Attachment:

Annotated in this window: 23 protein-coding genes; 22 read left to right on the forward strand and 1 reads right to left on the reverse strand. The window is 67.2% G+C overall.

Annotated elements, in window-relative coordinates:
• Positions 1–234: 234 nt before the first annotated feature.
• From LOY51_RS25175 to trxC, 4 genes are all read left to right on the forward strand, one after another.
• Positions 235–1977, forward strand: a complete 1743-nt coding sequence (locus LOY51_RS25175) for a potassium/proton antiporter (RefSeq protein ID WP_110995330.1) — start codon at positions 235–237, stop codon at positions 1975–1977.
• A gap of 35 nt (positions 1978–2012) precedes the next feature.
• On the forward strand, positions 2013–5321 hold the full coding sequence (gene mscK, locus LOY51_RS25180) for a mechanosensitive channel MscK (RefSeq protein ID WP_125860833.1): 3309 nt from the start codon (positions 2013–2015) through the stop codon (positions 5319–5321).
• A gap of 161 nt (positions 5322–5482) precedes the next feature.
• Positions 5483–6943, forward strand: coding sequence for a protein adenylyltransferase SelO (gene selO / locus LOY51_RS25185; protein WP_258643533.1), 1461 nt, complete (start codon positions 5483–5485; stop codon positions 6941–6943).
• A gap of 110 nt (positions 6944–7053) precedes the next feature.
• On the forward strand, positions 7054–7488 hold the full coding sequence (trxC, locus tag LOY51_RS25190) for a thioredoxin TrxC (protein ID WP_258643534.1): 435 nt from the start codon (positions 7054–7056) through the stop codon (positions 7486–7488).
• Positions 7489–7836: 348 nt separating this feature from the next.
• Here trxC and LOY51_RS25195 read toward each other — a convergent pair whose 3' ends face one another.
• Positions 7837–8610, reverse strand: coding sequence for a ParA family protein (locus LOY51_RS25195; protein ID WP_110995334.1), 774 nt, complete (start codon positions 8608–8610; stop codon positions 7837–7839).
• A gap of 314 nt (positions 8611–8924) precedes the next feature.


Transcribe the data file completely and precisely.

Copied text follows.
Annotated in this window: 23 protein-coding genes; 22 read left to right on the forward strand and 1 reads right to left on the reverse strand. The window is 67.2% G+C overall.

Annotated elements, in window-relative coordinates:
• Positions 1–234: 234 nt before the first annotated feature.
• From LOY51_RS25175 to trxC, 4 genes are all read left to right on the forward strand, one after another.
• Positions 235–1977, forward strand: a complete 1743-nt coding sequence (locus LOY51_RS25175) for a potassium/proton antiporter (RefSeq protein ID WP_110995330.1) — start codon at positions 235–237, stop codon at positions 1975–1977.
• A gap of 35 nt (positions 1978–2012) precedes the next feature.
• On the forward strand, positions 2013–5321 hold the full coding sequence (gene mscK, locus LOY51_RS25180) for a mechanosensitive channel MscK (RefSeq protein ID WP_125860833.1): 3309 nt from the start codon (positions 2013–2015) through the stop codon (positions 5319–5321).
• A gap of 161 nt (positions 5322–5482) precedes the next feature.
• Positions 5483–6943, forward strand: coding sequence for a protein adenylyltransferase SelO (gene selO / locus LOY51_RS25185; protein WP_258643533.1), 1461 nt, complete (start codon positions 5483–5485; stop codon positions 6941–6943).
• A gap of 110 nt (positions 6944–7053) precedes the next feature.
• On the forward strand, positions 7054–7488 hold the full coding sequence (trxC, locus tag LOY51_RS25190) for a thioredoxin TrxC (protein ID WP_258643534.1): 435 nt from the start codon (positions 7054–7056) through the stop codon (positions 7486–7488).
• Positions 7489–7836: 348 nt separating this feature from the next.
• Here trxC and LOY51_RS25195 read toward each other — a convergent pair whose 3' ends face one another.
• Positions 7837–8610, reverse strand: coding sequence for a ParA family protein (locus LOY51_RS25195; protein ID WP_110995334.1), 774 nt, complete (start codon positions 8608–8610; stop codon positions 7837–7839).
• A gap of 314 nt (positions 8611–8924) precedes the next feature.